The Nassau University Medical Center is about to have a new chief medical officer, and she will break new ground for the hospital as its first female CMO. Grace Ting was appointed interim chief at the end of May, and is awaiting approval from the board before formally being named chief.
Ting was selected by the hospital’s CEO, Anthony Boutin, and its chairman, Matthew Bruderman. Boutin said there was no way she would not be approved by the board. “We picked a great person,” he said. “The decision is a no-brainer.”
“To me it’s not a gender or racial thing,” Ting said. “It’s about being the best person for the position.”
“She’s been the best person for a long time,” Boutin added. “She’s completely transformed after taking on this role, and she’s really stepped up.”
Ting, 61, started at NUMC in 1989 after completing her bachelor’s and medical degrees at the State University of New York Buffalo, and her residency at Manhattan’s St. Luke’s Roosevelt Hospital in internal medicine. She joined NUMC as an attending physician in emergency medicine.
She has served as the associate director for the department of emergency medicine, and during the coronavirus pandemic, she led NUMC’s hospital-wide vaccine program, which administered more than 55,000 vaccinations.
About a year ago, after Boutin moved up to be CEO and CMO, Ting went with him, as deputy CMO. “I wanted her to come with me and help me,” Boutin said. “She knows how I work.”
Ting said she was a bit nervous about taking on the new role, despite Boutin’s encouragement. “I like being incognito,” she said. “I think Dr. Boutin has a vision for this hospital, and he has his heart in it.
“We serve the community here and we have a purpose,” she added, “and that makes it hard to say no.”
Boutin called Ting the hardest-working person in this building. The two have been working together for the past 15 years.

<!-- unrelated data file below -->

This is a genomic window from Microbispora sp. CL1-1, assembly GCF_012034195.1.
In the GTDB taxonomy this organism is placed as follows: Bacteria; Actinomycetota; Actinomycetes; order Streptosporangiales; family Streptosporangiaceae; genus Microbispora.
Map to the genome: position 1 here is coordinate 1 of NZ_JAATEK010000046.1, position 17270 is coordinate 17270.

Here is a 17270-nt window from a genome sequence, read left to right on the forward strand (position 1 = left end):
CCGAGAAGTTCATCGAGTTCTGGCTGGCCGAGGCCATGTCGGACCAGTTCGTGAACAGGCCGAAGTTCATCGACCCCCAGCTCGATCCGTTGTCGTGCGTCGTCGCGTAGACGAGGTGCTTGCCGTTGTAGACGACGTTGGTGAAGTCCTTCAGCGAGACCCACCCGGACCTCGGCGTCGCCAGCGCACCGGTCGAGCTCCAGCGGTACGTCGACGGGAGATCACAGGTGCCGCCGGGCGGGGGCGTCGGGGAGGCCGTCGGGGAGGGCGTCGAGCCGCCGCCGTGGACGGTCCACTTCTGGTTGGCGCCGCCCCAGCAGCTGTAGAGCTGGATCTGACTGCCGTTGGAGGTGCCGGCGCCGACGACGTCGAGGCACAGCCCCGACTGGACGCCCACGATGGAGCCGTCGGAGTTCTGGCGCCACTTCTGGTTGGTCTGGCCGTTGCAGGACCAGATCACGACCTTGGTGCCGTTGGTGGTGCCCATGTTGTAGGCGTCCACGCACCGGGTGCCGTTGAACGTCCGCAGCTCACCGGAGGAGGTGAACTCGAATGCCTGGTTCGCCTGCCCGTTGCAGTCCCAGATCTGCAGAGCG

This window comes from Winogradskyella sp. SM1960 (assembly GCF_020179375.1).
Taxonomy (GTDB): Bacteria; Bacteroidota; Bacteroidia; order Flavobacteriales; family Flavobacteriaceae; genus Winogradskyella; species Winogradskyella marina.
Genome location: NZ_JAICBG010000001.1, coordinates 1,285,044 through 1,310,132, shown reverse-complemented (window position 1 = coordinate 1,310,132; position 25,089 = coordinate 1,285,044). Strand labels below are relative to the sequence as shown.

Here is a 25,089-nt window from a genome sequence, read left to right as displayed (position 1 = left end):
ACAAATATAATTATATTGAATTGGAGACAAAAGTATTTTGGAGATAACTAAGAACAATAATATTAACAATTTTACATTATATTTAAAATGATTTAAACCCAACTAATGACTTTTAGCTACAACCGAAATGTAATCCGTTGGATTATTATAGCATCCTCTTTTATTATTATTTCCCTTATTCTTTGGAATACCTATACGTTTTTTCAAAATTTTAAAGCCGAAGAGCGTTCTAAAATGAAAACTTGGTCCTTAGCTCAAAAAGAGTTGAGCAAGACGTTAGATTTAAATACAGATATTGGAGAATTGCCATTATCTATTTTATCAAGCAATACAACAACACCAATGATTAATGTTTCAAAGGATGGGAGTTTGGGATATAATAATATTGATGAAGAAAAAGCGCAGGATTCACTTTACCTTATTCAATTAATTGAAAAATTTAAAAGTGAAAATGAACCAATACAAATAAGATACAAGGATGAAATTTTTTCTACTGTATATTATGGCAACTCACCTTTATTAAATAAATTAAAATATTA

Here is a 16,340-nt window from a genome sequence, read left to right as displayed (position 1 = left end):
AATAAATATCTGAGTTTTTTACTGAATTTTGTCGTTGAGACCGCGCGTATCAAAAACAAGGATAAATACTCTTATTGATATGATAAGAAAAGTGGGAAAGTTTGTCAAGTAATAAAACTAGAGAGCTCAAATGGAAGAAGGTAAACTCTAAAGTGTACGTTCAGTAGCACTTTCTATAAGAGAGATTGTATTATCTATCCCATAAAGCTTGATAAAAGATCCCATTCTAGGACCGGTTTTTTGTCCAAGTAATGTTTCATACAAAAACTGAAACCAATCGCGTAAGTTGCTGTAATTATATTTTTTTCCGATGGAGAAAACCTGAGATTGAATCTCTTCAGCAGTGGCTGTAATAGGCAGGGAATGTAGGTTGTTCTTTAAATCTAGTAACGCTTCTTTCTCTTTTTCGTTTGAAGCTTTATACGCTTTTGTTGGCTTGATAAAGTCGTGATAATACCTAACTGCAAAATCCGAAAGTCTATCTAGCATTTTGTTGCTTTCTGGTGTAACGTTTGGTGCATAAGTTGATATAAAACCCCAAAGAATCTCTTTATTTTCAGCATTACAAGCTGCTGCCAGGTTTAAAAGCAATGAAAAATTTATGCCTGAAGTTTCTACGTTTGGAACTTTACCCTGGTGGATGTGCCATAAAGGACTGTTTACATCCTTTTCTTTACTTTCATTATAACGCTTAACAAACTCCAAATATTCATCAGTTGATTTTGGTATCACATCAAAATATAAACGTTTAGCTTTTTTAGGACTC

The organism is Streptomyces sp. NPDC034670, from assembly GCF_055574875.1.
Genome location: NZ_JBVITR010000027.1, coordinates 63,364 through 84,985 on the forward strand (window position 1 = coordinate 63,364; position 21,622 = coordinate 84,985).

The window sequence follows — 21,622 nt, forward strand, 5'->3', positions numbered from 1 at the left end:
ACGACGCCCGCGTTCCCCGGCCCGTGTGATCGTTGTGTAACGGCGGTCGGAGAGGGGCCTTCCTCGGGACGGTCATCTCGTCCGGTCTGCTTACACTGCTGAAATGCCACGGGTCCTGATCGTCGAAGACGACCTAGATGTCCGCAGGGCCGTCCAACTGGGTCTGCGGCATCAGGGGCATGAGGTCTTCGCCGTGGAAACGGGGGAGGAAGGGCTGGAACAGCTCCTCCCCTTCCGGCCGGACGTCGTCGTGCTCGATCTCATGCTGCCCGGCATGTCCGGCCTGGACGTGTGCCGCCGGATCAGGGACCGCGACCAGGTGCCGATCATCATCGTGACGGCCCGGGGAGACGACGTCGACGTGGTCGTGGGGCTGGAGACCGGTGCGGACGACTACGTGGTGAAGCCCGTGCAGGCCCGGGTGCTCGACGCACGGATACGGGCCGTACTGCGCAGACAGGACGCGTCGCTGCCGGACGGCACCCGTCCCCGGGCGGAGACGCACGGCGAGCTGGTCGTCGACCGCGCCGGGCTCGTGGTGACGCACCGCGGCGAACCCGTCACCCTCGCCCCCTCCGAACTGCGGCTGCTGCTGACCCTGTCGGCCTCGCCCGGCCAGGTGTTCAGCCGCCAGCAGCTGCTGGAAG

As CMO, Ting will be responsible for overseeing all of the doctors in the hospital and anything medical-related. She checks incoming medical staffers’ credentials and makes sure they are qualified. She also receives the quality reports for the staff in the building.
Ting said that her goal is not to tell people what to do, but to help them do their jobs better. “So a lot of times, if there’s something that needs to be done, I’ll say, ‘Let me try it first,’” she said. “I’ll see how it goes, and then I’ll hand it off to someone to do what they know.”
“Dr. Grace Ting doesn’t just understand hospital operations and how to ensure we provide the best patient service, she understands and cares about our communities,” Bruderman wrote in a statement. “She was originally drawn to NUMC because of the communities we serve.”
Ting said that she was drawn to NUMC because it looks just like the upstate Erie County Medical Center, where she did her training. Ultimately, though, she chose NUMC because “public hospitals attract me — NUMC being a safety-net hospital attracted me.”
It’s no wonder she chose the career she did: Her father was an orthopedic surgeon, and her mother was a nurse. “My father had gone to Africa for a mission,” she recalled, “and he would tell me all about delivering babies — because he was sent there as a surgeon — and he would tell us all about his cases, and he seemed so excited about it.
“I can’t say it was ever my childhood goal to be a doctor,” Ting added, “but I wanted to try it out and see how far I made it.”
Despite her nervousness about her new responsibilities, she said she was grateful that Boutin was there to guide her, and added, “I’m excited to see what we can do for the hospital.”